For weeks before December 24th we begin to feel the spirit of Christmas rise up within us. For some this is a lovely time of festive songs and delicious treats, for others retail mania, and for still others a time for drawing deeper in prayer and spiritual reflection as dictated by the preparatory season of Advent. Yet for many, as the dawn rises on December 25th, or at least on New Year’s Day, Christmas is forgotten until next year. Tree is on the curb, wrapping paper stuffed in a dark basement crevice, and the Christmas nativity hidden beneath coils of lights and decorative holly.
Yes, the Christ child is born! We are saved and spiritually free, but the nativity story has only just begun. What of the adoration of the shepherds, the wise men, the Holy family’s perilous flight into Egypt, and the massacre of the holy innocents?
Thankfully many Christian traditions still emphasize these biblically-significant twelve days of Christmas, from December 25 – January 5th, where we get the popular ‘12 Days of Christmas‘ song. The Epiphany (manifestation) or Theophany (vision of God), traditionally celebrated on January 6 (celebrated Sunday, January 8 in dioceses of the USA), commemorates many great events in the life of Christ. The Incarnation of Christ, baptism in the Jordan, wedding feast at Cana, and the highly symbolic visit of the three men known as Caspar, Melchior, and Balthazar.
‘And you, O Bethlehem, in the land of Judah,
are by no means least among the rulers of Judah;
for from you shall come a ruler
who will govern my people Israel.’
Wise men, three kings, Zoroastrian priests, Astronomers? One thing we do know of the three mysterious men from the East who came to visit the Christ child is that they were Gentiles. These non-Jewish men sought out and adored Jesus as the “king of the Jews,” when he was still veiled from his own people. Through their recognition of Jesus as such, the kings represent the physical manifestation of God through his Son to the Gentiles. Jesus was truly “a light for revelation to the Gentiles,” as recorded in Luke 2:32.
What’s more, the three gifts of the magi were not only each valuable and rare, but bore great significance as recorded in Matthew 2:1-12 – introducing several key revelations about Christ and his role among humanity. Gold, primarily presented to kings and royalty, symbolizes the eternal kingship and divine royalty of the Christ child. Frankincense, a high quality incense made from the sap of the Olibanum tree, was used by priests solely in the presence of the Lord, and considered holy to the Lord (Ex 30:34-38). The gift of frankincense acknowledged Christ as Lord and priest. Myrrh, a fragrant oil from the Commiphora myrrha tree was used as an anointing oil for priests and consecrated things (Ex 30:23-29). Myrrh was also used for embalming in the Jewish custom, and offered a foreshadowing of Jesus’ own sacrificial death and burial (Jn 19:39-40).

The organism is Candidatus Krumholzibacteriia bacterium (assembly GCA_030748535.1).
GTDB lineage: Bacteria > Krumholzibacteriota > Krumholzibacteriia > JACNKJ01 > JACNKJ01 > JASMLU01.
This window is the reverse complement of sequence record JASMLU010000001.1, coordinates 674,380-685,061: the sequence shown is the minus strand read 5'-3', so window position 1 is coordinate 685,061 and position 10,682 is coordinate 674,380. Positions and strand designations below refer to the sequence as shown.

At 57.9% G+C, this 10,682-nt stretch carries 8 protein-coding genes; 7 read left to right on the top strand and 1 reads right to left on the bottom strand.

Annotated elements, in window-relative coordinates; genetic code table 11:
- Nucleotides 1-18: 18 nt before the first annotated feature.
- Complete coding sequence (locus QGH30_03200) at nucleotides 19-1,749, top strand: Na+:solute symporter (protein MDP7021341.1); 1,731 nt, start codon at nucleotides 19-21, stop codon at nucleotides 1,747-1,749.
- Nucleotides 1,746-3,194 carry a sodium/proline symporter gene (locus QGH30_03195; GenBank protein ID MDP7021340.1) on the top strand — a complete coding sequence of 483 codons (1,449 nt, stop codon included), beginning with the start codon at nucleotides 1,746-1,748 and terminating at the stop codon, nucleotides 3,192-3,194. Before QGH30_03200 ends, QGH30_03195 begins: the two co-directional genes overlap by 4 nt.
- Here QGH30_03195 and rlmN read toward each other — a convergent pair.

Lord, now lettest thou thy servant depart in peace,
according to thy word;
for mine eyes have seen thy salvation
which thou hast prepared in the presence of all peoples,
a light for revelation to the Gentiles,
and for glory to thy people Israel.”
For many of us who would be considered Gentiles, the three kings offer hope, revelation, and inclusion in the salvific work of God, as well as an invitation. Christ has not only been born to save his people Israel, but he comes to save us as well – those who recognize him as eternal and divine priest, prophet, and king. Therefore as Christmas only begins on December 24th, many Christians prepare for Three Kings day. They move the magi and their camels slowly closer to the baby in the manger of the nativity. Songs are sung, parades held, traditional foods such as rosca de reyes prepared, houses blessed, and hay is left out by the children for the camels to eat on their journey. The great joy of the Incarnation is rightly continued beyond the days following the birth of Christ, as Christians celebrate the mysteries of Christ and the revelation to all nations and peoples.
Gold, as to a king; myrrh, as to one who was mortal; and incense, as to a God.
~Origen of Alexandria – Contra Celsum
The traditional Christmas Carol, ‘We Three Kings,’ written in 1857, accurately depicts the gifts of the Magi and their symbolism:
We three kings of Orient are
Bearing gifts we traverse afar.
Field and fountain, moor and mountain,
Following yonder star.
O star of wonder, star of night,
Star with royal beauty bright,
Westward leading, still proceeding,
Guide us to thy perfect Light.
Born a king on Bethlehem’s plain,
Gold I bring to crown Him again,
King forever, ceasing never
Over us all to reign.
Frankincense to offer have I.
Incense owns a Deity nigh.
Prayer and praising all men raising,
Worship Him, God on high.
Myrrh is mine: it’s bitter perfume
Breaths a life of gathering gloom.
Sorrowing, sighing, bleeding dying,
Sealed in the stone-cold tomb.
Glorious now behold Him arise,
King and God and Sacrifice.
Sounds through the earth and skies.
Copyright 2017 Kimberly Cook